Banning plastics is one of the most remarkable policy decisions by the government in recent times. Its impact has already been greatly felt across the country. It was a bold move and though some businesses suffered losses, it was not in vain. The greatest achievement has been reduced blockages of drains and trenches and the danger and eyesore of plastic litter.
Today, the plastics that would be strewn all over the highways are no longer there. Of course, the plastic pollution has not been totally eliminated, but there has been laudable progress.
Even more important is the heightened awareness about the danger from the careless disposal of plastics. However, with the tangible gains made, many will be alarmed to hear that Kenya has come under pressure from the United States to lift the ban.
The past three years since the country passed a tough laws on the production, sale and use of plastic bags have been great and the benefits should be jealously guarded. At stake is our environment and when adversity sets in we will be the laughing stock all alone. The government must reject the reported move by American chemical firms to expand the plastics industry into Kenya and Africa, at large.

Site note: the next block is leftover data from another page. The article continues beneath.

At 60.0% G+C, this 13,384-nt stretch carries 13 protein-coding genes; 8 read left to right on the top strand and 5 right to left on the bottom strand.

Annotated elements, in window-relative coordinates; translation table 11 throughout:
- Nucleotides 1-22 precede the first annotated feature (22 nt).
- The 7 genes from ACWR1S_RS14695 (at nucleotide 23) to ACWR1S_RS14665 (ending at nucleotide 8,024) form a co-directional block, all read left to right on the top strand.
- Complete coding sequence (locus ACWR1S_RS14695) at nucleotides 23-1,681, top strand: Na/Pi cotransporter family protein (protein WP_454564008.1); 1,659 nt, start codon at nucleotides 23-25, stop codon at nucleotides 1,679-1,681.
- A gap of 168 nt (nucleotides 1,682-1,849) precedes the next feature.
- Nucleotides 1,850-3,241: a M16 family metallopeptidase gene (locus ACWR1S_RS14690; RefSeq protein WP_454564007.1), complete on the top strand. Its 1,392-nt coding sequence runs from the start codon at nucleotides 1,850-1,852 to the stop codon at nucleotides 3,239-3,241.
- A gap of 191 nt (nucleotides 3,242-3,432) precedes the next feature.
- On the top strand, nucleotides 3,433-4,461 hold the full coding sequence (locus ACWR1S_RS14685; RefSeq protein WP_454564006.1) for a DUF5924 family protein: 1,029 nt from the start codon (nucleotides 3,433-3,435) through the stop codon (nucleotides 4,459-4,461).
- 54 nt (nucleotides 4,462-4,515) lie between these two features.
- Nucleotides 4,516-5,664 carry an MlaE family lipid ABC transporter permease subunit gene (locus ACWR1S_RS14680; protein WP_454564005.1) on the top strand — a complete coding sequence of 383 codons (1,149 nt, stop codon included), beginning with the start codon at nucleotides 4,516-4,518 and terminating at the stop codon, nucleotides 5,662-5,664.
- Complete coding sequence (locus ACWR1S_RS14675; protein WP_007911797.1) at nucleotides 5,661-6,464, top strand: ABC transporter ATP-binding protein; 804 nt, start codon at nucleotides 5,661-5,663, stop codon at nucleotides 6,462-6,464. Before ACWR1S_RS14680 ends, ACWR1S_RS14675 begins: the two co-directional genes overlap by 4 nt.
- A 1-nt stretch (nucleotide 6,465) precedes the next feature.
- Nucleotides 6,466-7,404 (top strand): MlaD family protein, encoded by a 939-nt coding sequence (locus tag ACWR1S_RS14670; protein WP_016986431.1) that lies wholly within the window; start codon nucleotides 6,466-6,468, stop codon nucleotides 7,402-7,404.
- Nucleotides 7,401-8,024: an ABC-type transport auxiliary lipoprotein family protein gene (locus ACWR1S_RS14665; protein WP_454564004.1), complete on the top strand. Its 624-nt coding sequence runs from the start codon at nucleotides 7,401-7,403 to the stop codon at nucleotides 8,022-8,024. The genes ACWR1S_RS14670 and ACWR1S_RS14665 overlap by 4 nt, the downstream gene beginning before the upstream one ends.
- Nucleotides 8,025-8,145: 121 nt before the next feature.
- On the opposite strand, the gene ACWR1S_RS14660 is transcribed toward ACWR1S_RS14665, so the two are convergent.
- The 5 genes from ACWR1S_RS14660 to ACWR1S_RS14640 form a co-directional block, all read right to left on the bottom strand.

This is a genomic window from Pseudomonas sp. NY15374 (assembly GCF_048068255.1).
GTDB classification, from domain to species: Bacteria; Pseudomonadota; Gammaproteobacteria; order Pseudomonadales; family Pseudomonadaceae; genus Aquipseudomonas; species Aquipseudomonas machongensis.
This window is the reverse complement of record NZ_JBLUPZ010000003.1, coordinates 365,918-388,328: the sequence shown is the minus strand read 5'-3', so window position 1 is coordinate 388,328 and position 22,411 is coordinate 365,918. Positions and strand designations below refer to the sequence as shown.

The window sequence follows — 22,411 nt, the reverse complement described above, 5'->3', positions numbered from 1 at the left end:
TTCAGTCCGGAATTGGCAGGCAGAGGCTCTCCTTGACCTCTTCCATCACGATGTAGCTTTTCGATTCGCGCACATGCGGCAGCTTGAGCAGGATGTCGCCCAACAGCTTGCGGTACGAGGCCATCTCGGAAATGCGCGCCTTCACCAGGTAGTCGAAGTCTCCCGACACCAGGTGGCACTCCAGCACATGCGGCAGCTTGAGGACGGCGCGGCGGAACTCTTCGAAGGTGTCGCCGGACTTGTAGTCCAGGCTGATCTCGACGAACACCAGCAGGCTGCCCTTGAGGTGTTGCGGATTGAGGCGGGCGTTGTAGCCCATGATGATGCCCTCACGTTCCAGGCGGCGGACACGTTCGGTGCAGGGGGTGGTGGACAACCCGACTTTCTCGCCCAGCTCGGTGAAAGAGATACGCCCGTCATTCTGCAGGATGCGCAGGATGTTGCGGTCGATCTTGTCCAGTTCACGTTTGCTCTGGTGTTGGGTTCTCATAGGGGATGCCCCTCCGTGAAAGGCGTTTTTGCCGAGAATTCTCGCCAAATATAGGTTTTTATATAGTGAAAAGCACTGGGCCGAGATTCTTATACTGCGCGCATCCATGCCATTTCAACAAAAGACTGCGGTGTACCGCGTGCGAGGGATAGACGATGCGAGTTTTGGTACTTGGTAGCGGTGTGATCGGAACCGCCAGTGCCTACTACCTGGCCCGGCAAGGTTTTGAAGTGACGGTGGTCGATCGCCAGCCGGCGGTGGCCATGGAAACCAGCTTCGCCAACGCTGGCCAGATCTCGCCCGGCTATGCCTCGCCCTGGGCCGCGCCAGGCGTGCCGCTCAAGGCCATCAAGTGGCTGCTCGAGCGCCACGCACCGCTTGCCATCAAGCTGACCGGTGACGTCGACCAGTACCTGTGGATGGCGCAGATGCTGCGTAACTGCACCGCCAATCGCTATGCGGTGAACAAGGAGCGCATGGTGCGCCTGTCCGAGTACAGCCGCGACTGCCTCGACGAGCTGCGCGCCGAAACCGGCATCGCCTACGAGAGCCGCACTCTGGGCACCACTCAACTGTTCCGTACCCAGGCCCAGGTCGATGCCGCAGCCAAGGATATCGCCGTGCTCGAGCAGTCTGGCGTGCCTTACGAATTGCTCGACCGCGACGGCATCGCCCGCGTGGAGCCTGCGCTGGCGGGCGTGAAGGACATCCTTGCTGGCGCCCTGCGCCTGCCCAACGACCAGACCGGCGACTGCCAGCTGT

The global environmental activist group, Greenpeace, is spot on here in its caution to turn down the Americans. Plastic is reportedly the biggest US export to Kenya, with sales totalling Sh6.21 billion last year.
That is a huge amount of money, but the adverse impact on the environment and the people from the plastic population would be much greater.
We have an assurance from Trade and Industry Cabinet Secretary Betty Maina that the US is yet to table a request to make Kenya a hub for supplying chemicals and plastics to the African market. It should not even be considered, as a reversal of the plastics ban would be a horrendous betrayal of the people.